An Ofcom-commissioned report into Wi-Fi performance concludes that it's baby-listeners and TV-senders that are mucking with the signal, not to mention the "Free Public Wi-Fi" virus, without which we'd all be connecting faster. Ofcom's remit is to ensure efficient use of radio spectrum, including the unlicensed 2.4GHz band used …
A lot of the hardware on ISM bands is regulated, if only for the assurance that it works on the correct frequency. The key point about ISM is that it doesn't require individual licensing. So I can walk into Tesco and buy a radio transmitter. (Bluetooth ear-thingy).
Changing the aerial of a Wi-Fi unit is very likely illegal. Even though it might reduce the RF Energy going in un-wanted directions. You or I might be able to set up something which doesn't harm other users, but knowing some other users... Can we trust everyone to be the right sort of clever-dick?
Seems like everyone has suddenly woken up to what happens when millions compete for a limited resource in an unregulated market.
The real question is; what took people so long to wake up ? This was entirely predictable from the outset.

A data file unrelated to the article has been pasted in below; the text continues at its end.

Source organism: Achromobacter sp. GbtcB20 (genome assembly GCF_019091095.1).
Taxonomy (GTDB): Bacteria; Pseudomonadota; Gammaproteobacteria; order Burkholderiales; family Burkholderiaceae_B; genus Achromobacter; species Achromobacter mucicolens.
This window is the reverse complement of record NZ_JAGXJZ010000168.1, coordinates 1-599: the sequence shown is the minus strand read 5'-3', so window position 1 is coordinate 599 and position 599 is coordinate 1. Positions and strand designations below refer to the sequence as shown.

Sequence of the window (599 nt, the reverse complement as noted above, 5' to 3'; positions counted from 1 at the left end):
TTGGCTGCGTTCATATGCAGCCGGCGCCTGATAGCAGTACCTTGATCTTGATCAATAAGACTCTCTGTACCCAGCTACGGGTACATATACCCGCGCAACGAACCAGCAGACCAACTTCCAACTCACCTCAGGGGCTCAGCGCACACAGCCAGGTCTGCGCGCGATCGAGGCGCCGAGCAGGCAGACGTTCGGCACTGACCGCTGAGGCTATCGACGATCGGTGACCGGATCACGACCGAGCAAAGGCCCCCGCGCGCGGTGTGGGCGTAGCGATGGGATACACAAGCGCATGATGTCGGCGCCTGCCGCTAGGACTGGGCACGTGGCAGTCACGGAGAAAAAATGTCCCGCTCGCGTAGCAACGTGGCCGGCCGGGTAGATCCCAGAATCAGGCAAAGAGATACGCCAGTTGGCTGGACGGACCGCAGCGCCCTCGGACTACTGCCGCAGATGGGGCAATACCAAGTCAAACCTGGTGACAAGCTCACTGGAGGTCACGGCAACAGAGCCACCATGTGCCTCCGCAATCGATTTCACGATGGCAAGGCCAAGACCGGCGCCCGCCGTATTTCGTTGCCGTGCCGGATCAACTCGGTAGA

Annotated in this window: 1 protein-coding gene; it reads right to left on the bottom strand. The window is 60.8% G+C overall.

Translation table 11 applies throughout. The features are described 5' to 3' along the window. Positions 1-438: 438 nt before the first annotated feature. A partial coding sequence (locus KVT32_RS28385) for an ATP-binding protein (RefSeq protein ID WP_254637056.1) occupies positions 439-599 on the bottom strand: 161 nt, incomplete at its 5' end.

As for, "move to 5GHz and you problems are over"; for how long ? Those people are suffering the same delusions that 2.4GHz would be a panacea to all their problems. The same is true of those who suggest bumping up power output; only works so long as you're ahead of the curve and every man and dog isn't doing the same.
How does it go ... if you don't learn the lessons of history ...
Mine's the one with the CB radio in the pocket.
re: Paul Crawford 10th May 2009 09:50 GMT
" Anyone relying on 2.4GHz 'free' access is asking for trouble, fine for limited home use but not for important services. If there are any professional idiots out there using 2.4GHz for industrial control or similar potentially safety related projects, have you considered how easy it would be to modify a microwave oven to saturate your whole factory's RF links and do DoS attack?"
Actually, if you ask people in the industrial control business the one thing they say is never use wifi for mission critical stuff.. eg DNC from a PC to a machine tool, too mush risk of a missed/corrupted packet which can result in a serious accident
I'm afriad us industrial people are stuck with miles of network cable everywhere :+(........ and even that has to be correctly shielded and grounded
Ban babies? Why stop there? Go the whole hog.
Ban sex. That's equally annoying.
To my missus, anyway.
what's so good about WiFi?
I live alone so, barring avoiding the hazard of trailing wires, what would wireless do for me? It's the most overhyped thing going. Because it's comparatively easy to produce, sell etc, it seems to me the consumer has been unthinkingly led to it. If you're a busy household running a lot of connections at once, great. If you're a sad old billy-no-mates like me, using one machine at a time, it's like paying for a hotel's worth of facilities when you only need a room.